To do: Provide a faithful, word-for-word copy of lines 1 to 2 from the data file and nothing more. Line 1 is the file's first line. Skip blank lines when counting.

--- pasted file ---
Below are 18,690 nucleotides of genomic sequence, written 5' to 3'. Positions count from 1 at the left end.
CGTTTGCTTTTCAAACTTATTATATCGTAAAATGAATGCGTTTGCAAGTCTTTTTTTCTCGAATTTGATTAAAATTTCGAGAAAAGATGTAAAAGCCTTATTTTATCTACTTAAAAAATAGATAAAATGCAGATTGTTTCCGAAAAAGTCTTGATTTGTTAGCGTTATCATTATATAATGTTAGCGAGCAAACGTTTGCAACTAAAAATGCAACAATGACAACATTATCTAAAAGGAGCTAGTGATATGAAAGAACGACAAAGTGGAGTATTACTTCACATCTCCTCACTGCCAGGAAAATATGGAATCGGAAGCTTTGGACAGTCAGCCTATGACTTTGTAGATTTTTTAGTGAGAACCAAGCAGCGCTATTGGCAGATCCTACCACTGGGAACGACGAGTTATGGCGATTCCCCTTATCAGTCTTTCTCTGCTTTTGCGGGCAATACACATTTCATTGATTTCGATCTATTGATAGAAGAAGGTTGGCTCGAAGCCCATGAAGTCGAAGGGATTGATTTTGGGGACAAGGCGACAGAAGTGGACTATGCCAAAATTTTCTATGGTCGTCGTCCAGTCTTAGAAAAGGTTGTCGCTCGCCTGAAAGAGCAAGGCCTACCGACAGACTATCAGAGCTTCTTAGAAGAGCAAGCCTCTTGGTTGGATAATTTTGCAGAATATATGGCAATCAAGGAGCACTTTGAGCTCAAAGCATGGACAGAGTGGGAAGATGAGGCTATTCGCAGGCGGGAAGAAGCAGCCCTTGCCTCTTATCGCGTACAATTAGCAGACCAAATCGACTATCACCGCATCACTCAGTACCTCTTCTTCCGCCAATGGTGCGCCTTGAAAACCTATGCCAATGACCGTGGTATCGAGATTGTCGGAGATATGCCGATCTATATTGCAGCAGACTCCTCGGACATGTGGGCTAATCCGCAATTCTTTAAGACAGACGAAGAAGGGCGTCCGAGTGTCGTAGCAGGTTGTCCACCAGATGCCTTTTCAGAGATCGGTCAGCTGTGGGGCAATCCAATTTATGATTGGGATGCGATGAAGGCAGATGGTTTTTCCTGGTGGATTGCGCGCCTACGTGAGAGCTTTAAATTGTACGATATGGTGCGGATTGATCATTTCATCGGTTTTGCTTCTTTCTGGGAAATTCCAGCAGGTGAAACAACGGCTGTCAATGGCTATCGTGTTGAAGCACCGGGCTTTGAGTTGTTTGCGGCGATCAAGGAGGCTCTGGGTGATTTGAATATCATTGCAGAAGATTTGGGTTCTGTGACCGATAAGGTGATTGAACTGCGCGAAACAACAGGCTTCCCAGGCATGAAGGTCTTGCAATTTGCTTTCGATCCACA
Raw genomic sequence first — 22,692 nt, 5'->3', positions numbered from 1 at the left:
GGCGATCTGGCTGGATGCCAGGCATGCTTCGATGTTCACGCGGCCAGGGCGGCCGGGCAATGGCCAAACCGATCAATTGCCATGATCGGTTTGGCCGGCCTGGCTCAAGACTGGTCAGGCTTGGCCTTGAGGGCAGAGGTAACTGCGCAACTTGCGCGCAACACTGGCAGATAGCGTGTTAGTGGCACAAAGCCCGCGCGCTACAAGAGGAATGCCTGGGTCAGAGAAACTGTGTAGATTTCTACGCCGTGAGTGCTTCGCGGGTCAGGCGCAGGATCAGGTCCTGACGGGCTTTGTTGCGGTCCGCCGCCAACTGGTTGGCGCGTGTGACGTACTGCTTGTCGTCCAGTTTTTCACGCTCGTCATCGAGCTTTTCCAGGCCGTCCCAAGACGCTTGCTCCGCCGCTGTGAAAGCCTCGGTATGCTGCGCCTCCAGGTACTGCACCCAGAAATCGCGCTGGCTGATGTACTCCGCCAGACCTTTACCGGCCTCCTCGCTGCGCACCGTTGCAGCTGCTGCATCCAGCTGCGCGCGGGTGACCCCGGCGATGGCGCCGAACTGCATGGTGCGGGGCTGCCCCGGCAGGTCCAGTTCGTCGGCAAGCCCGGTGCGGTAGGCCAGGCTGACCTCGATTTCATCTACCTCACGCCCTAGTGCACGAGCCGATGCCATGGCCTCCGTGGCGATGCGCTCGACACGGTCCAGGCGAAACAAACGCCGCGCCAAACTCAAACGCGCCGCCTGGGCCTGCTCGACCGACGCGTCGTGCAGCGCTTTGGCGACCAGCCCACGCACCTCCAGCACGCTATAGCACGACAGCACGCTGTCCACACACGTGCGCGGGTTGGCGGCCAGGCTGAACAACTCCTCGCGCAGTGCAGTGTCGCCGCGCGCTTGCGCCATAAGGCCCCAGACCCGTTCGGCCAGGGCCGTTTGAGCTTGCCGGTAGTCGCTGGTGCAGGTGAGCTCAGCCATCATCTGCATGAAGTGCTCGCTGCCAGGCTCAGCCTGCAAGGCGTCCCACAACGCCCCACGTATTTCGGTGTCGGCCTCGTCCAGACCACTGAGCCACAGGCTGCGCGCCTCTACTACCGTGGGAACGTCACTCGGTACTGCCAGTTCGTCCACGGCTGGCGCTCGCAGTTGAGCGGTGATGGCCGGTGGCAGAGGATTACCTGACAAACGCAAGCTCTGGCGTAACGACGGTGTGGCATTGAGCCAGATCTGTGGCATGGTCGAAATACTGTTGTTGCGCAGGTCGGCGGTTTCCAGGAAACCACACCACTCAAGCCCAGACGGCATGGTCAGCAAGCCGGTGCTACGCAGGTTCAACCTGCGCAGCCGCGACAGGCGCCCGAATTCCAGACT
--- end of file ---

Below are 18,690 nucleotides of genomic sequence, written 5' to 3'. Positions count from 1 at the left end.
CGTTTGCTTTTCAAACTTATTATATCGTAAAATGAATGCGTTTGCAAGTCTTTTTTTCTCGAATTTGATTAAAATTTCGAGAAAAGATGTAAAAGCCTTATTTTATCTACTTAAAAAATAGATAAAATGCAGATTGTTTCCGAAAAAGTCTTGATTTGTTAGCGTTATCATTATATAATGTTAGCGAGCAAACGTTTGCAACTAAAAATGCAACAATGACAACATTATCTAAAAGGAGCTAGTGATATGAAAGAACGACAAAGTGGAGTATTACTTCACATCTCCTCACTGCCAGGAAAATATGGAATCGGAAGCTTTGGACAGTCAGCCTATGACTTTGTAGATTTTTTAGTGAGAACCAAGCAGCGCTATTGGCAGATCCTACCACTGGGAACGACGAGTTATGGCGATTCCCCTTATCAGTCTTTCTCTGCTTTTGCGGGCAATACACATTTCATTGATTTCGATCTATTGATAGAAGAAGGTTGGCTCGAAGCCCATGAAGTCGAAGGGATTGATTTTGGGGACAAGGCGACAGAAGTGGACTATGCCAAAATTTTCTATGGTCGTCGTCCAGTCTTAGAAAAGGTTGTCGCTCGCCTGAAAGAGCAAGGCCTACCGACAGACTATCAGAGCTTCTTAGAAGAGCAAGCCTCTTGGTTGGATAATTTTGCAGAATATATGGCAATCAAGGAGCACTTTGAGCTCAAAGCATGGACAGAGTGGGAAGATGAGGCTATTCGCAGGCGGGAAGAAGCAGCCCTTGCCTCTTATCGCGTACAATTAGCAGACCAAATCGACTATCACCGCATCACTCAGTACCTCTTCTTCCGCCAATGGTGCGCCTTGAAAACCTATGCCAATGACCGTGGTATCGAGATTGTCGGAGATATGCCGATCTATATTGCAGCAGACTCCTCGGACATGTGGGCTAATCCGCAATTCTTTAAGACAGACGAAGAAGGGCGTCCGAGTGTCGTAGCAGGTTGTCCACCAGATGCCTTTTCAGAGATCGGTCAGCTGTGGGGCAATCCAATTTATGATTGGGATGCGATGAAGGCAGATGGTTTTTCCTGGTGGATTGCGCGCCTACGTGAGAGCTTTAAATTGTACGATATGGTGCGGATTGATCATTTCATCGGTTTTGCTTCTTTCTGGGAAATTCCAGCAGGTGAAACAACGGCTGTCAATGGCTATCGTGTTGAAGCACCGGGCTTTGAGTTGTTTGCGGCGATCAAGGAGGCTCTGGGTGATTTGAATATCATTGCAGAAGATTTGGGTTCTGTGACCGATAAGGTGATTGAACTGCGCGAAACAACAGGCTTCCCAGGCATGAAGGTCTTGCAATTTGCTTTCGATCCACA